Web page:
To help Louisiana rebuild from Hurricane Katrina’s powerful blows, the state’s senators, Mary Landrieu (D) and David Vitter (R), have proposed a bill to give it $250 billion in federal aid, including about $180 billion in direct spending. The key question is how much of the massive 10-year plan, announced Sept. 22, Congress will approve. "It’s kind of a laundry list," says one industry source. "The basic infrastructure stuff that the economy depends on is the most likely to get favorable consideration." A Senate appropriations aide is noncommittal, saying, "If it gets to the point that appropriations need to be made, then we’ll look into that."

Landrieu acknowledges that the sum she and Vitter are seeking is large. But she says of the hurricane’s aftermath, "It’s a national tragedy and it needs an unprecedented national response."

Louisiana Proposal Includes:
Funding ($ bil.) 
Community Development Block Grants

Corps of Engineers flood control,
coastal restoration, navigation projects

Improving transportation routes
for evacuation, energy supply
Water infrastructure repairs
Road, transit expansion in areas with
influx of evacuees
Emergency relief aid for highways,
other transportation infrastructure
Port of New Orleans
Environmental Protection Agency aid to restore Lake
Pontchartrain, "individual properties and public spaces"
Rebuilding military facilities, including housing
Reconstruct, improve New Orleans VA hospital
SOURCE: Office of Sen. Mary Landrieu

Already, Congress has approved $62.3 billion in post-Katrina aid for Louisiana and other Gulf Coast states. In late October, the White House is expected to ask Congress for additional funds and much of it probably will go to Louisiana. For example, the Dept. of Transportation has not yet put in a supplemental request. But state transportation officials estimate Louisiana highway and bridge rebuilding costs at $1.3 billion.

David Conrad, National Wildlife Federation senior water resources specialist, thinks some items in the bill’s Corps of Engineers section are needed, such as restoring coastal wetlands. But he contends lawmakers threw "everything and the kitchen sink into their proposals, including a whole host of navigation...wish-list projects that they’ve had on the table for years and years and are not relevant to the immediate task of restoring the economy and the environment of southeast Louisiana."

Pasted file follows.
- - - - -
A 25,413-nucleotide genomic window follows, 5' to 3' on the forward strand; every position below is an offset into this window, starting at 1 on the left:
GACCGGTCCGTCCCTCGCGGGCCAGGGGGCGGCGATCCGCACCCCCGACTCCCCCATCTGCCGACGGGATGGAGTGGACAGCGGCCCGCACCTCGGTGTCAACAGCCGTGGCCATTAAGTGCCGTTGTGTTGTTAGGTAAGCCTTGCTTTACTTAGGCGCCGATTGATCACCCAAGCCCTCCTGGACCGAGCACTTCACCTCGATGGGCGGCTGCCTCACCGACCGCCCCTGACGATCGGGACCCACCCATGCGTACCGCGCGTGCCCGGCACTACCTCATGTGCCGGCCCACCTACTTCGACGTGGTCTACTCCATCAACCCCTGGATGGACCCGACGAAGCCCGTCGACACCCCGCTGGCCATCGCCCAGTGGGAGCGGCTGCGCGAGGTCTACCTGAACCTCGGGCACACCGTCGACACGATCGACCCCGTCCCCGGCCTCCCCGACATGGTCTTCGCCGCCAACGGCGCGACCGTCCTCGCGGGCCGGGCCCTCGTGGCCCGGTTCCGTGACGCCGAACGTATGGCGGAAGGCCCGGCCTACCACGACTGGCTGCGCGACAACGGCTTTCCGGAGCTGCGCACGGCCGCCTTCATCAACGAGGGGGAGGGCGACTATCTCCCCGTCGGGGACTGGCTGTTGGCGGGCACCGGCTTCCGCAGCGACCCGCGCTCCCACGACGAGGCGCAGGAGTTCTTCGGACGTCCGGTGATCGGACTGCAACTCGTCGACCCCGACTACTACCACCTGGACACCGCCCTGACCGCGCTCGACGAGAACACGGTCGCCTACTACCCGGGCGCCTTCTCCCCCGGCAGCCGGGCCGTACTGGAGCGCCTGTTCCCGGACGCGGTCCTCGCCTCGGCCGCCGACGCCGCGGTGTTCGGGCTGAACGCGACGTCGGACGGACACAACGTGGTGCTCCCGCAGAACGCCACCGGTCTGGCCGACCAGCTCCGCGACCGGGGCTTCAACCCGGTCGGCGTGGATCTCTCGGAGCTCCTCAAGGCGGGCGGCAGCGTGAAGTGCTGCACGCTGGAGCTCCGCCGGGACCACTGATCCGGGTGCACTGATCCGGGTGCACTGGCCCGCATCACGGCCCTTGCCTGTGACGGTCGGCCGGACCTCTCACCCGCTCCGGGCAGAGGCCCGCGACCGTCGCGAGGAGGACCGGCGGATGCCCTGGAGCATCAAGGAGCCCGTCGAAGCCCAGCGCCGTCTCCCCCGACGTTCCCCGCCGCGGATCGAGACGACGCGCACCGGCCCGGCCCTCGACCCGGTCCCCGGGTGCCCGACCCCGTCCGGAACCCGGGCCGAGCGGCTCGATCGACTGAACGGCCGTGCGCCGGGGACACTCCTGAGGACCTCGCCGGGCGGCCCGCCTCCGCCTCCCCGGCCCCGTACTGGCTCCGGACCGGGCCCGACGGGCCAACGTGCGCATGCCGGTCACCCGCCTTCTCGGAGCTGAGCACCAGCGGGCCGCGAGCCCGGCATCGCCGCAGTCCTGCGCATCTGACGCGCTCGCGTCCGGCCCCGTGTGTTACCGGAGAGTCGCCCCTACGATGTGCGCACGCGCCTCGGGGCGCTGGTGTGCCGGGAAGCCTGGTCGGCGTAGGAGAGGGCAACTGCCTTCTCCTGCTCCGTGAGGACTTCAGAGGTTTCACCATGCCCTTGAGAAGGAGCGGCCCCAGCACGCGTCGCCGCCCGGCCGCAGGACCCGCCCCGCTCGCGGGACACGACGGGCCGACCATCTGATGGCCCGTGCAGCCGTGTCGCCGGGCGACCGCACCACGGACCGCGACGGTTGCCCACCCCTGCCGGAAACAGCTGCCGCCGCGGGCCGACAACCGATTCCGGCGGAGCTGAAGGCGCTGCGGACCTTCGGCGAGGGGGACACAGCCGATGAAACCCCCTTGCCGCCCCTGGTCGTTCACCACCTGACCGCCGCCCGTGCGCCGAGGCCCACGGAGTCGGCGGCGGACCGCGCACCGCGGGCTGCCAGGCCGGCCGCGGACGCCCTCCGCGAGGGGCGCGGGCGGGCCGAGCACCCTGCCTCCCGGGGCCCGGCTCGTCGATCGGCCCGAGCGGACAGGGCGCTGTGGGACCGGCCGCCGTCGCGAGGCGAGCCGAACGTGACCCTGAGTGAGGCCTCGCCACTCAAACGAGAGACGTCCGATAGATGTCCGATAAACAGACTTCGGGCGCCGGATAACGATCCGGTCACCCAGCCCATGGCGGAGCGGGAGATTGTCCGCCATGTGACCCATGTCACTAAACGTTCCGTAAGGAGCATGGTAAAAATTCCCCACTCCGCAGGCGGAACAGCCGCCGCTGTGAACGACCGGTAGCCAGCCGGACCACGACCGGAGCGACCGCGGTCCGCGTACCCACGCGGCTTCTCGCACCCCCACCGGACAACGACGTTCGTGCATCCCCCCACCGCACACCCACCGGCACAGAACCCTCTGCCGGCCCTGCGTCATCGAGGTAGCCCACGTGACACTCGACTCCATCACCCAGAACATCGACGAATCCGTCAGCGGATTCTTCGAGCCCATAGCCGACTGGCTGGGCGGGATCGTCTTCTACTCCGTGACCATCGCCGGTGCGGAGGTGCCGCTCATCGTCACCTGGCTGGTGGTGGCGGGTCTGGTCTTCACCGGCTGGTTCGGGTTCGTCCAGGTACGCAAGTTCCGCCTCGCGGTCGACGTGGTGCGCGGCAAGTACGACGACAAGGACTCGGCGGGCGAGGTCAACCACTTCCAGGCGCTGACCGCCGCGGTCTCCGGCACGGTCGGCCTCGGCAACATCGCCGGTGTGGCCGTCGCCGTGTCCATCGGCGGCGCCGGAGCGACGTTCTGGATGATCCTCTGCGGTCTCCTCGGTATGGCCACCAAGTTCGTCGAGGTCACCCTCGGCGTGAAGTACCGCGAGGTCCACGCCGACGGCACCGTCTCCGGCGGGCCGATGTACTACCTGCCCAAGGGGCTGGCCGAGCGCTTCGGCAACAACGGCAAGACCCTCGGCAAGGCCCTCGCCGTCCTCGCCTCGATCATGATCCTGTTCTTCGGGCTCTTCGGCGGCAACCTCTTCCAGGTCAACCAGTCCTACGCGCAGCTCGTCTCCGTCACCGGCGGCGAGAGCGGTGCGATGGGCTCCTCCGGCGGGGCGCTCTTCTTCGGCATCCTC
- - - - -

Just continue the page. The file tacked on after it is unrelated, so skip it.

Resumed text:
The overall package would draw mostly on appropriations, but its sponsors also seek 50% of the revenue from oil and gas leases off Louisiana’s coast. Under the energy bill enacted in August, Louisiana gets $135 million in annual oil and gas royalties for four years to restore coastal areas. A 50% share would be a big jump. Vitter says that amount recently has ranged from $3 billion to $4 billion annually.

House: Panel Clears Bill to Alter Endan-gered Species Act
Industry officials praised but environmentalists criticized a bill the House Resources Committee approved Sept. 22 to rewrite key parts of the Endangered Species Act. The measure would make federal recovery plans for endangered species non-binding and repeal the required designation of "critical habitat" for such species. Senate environment committee GOP leaders hope to introduce their bill later this fall, says a panel spokesman.

National Association of Home Builders President David Wilson says the House bill drops "outdated and litigation-driven critical habitat provisions...." But Defenders of Wildlife Executive Vice President Jamie Rappaport Clark says it "would deal a tremendous setback to the recovery of threatened and endangered species."

Spending: Stopgap To Nov. 18 Expected
With the Oct. 1 start of fiscal year 2006 looming and few spending bills for that year enacted, congressional appropriators plan to produce a short-term spending bill to keep federal agencies running. Senate and House aides say the expected "continuing resolution" will extend through Nov. 18.

The staffers say the stopgap’s funding levels will be the lowest of three figures: the amount appropriated for a program in fiscal 2005, or the sum provided in the 2006 spending bills that the House or Senate has approved.

As of Sept. 26, only two of the 12 FY 06 spending bills were enacted. There are hopes that House and Senate conferees will agree by Oct. 1 on one more, the homeland security bill, says John Scofield, a House Appropriations Committee spokesman. The others would have to be folded into the "CR."

Corps: Domenici, Reid Want Another $1.7 Billion
Senate energy and water appro-priations subcommittee Chairman Pete Domenici (R-N.M.) and the panel’s top Democrat, Nevada’s Harry Reid, want an additional $1.7 billion for the Corps of Engineers in the continuing resolution expected by Oct. 1. In a Sept. 22 letter to Office of Management and Budget Director Joshua Bolten, they proposed that sum to make sure that the Corps can "award [post-hurricane] reconstruction contracts immediately."

Compiled by Tom Ichniowski